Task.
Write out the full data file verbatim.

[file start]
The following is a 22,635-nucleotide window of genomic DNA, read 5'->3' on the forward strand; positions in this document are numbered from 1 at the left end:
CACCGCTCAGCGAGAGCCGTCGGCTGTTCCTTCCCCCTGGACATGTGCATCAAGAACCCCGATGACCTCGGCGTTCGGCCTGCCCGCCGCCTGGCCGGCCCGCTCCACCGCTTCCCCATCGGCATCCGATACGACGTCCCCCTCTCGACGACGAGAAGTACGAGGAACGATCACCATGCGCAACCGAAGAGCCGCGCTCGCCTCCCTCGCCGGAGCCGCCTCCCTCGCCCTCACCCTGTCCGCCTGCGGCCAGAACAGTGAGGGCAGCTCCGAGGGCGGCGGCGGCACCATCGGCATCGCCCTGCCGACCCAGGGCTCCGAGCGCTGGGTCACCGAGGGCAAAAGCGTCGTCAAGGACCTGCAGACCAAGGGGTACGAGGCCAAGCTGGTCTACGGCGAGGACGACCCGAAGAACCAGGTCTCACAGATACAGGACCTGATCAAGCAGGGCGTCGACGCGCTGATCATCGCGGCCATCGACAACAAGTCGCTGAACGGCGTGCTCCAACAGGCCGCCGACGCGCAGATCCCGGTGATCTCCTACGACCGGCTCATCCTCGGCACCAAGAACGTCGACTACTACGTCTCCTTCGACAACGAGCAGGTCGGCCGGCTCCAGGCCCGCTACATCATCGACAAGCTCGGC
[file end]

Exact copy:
The following is a 22,635-nucleotide window of genomic DNA, read 5'->3' on the forward strand; positions in this document are numbered from 1 at the left end:
CACCGCTCAGCGAGAGCCGTCGGCTGTTCCTTCCCCCTGGACATGTGCATCAAGAACCCCGATGACCTCGGCGTTCGGCCTGCCCGCCGCCTGGCCGGCCCGCTCCACCGCTTCCCCATCGGCATCCGATACGACGTCCCCCTCTCGACGACGAGAAGTACGAGGAACGATCACCATGCGCAACCGAAGAGCCGCGCTCGCCTCCCTCGCCGGAGCCGCCTCCCTCGCCCTCACCCTGTCCGCCTGCGGCCAGAACAGTGAGGGCAGCTCCGAGGGCGGCGGCGGCACCATCGGCATCGCCCTGCCGACCCAGGGCTCCGAGCGCTGGGTCACCGAGGGCAAAAGCGTCGTCAAGGACCTGCAGACCAAGGGGTACGAGGCCAAGCTGGTCTACGGCGAGGACGACCCGAAGAACCAGGTCTCACAGATACAGGACCTGATCAAGCAGGGCGTCGACGCGCTGATCATCGCGGCCATCGACAACAAGTCGCTGAACGGCGTGCTCCAACAGGCCGCCGACGCGCAGATCCCGGTGATCTCCTACGACCGGCTCATCCTCGGCACCAAGAACGTCGACTACTACGTCTCCTTCGACAACGAGCAGGTCGGCCGGCTCCAGGCCCGCTACATCATCGACAAGCTCGGC